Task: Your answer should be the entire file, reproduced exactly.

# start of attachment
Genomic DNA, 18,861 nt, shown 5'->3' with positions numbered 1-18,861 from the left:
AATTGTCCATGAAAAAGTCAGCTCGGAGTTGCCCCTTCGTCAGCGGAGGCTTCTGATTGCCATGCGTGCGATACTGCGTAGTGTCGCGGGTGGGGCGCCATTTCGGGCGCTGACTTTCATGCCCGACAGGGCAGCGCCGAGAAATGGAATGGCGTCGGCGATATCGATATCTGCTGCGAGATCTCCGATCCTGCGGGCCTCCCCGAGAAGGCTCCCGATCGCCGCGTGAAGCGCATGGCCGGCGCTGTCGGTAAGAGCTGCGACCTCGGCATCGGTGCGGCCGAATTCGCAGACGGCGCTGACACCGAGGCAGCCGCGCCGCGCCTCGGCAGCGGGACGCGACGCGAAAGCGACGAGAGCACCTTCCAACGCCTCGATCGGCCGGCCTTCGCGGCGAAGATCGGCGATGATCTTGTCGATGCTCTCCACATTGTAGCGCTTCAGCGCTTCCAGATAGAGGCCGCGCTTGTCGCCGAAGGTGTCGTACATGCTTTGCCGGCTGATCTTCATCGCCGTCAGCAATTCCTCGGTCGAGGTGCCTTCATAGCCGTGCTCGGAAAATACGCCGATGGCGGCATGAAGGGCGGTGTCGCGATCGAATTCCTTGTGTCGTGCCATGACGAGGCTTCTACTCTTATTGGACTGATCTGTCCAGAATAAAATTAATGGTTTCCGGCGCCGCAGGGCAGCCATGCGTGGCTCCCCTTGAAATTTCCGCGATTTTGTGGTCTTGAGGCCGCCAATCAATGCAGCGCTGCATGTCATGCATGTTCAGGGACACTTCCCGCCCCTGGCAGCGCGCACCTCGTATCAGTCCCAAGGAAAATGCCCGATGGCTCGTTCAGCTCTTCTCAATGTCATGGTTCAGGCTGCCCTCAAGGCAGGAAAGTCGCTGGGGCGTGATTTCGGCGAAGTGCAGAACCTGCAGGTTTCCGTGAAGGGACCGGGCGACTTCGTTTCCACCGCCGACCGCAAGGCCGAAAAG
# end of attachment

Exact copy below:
Genomic DNA, 18,861 nt, shown 5'->3' with positions numbered 1-18,861 from the left:
AATTGTCCATGAAAAAGTCAGCTCGGAGTTGCCCCTTCGTCAGCGGAGGCTTCTGATTGCCATGCGTGCGATACTGCGTAGTGTCGCGGGTGGGGCGCCATTTCGGGCGCTGACTTTCATGCCCGACAGGGCAGCGCCGAGAAATGGAATGGCGTCGGCGATATCGATATCTGCTGCGAGATCTCCGATCCTGCGGGCCTCCCCGAGAAGGCTCCCGATCGCCGCGTGAAGCGCATGGCCGGCGCTGTCGGTAAGAGCTGCGACCTCGGCATCGGTGCGGCCGAATTCGCAGACGGCGCTGACACCGAGGCAGCCGCGCCGCGCCTCGGCAGCGGGACGCGACGCGAAAGCGACGAGAGCACCTTCCAACGCCTCGATCGGCCGGCCTTCGCGGCGAAGATCGGCGATGATCTTGTCGATGCTCTCCACATTGTAGCGCTTCAGCGCTTCCAGATAGAGGCCGCGCTTGTCGCCGAAGGTGTCGTACATGCTTTGCCGGCTGATCTTCATCGCCGTCAGCAATTCCTCGGTCGAGGTGCCTTCATAGCCGTGCTCGGAAAATACGCCGATGGCGGCATGAAGGGCGGTGTCGCGATCGAATTCCTTGTGTCGTGCCATGACGAGGCTTCTACTCTTATTGGACTGATCTGTCCAGAATAAAATTAATGGTTTCCGGCGCCGCAGGGCAGCCATGCGTGGCTCCCCTTGAAATTTCCGCGATTTTGTGGTCTTGAGGCCGCCAATCAATGCAGCGCTGCATGTCATGCATGTTCAGGGACACTTCCCGCCCCTGGCAGCGCGCACCTCGTATCAGTCCCAAGGAAAATGCCCGATGGCTCGTTCAGCTCTTCTCAATGTCATGGTTCAGGCTGCCCTCAAGGCAGGAAAGTCGCTGGGGCGTGATTTCGGCGAAGTGCAGAACCTGCAGGTTTCCGTGAAGGGACCGGGCGACTTCGTTTCCACCGCCGACCGCAAGGCCGAAAAG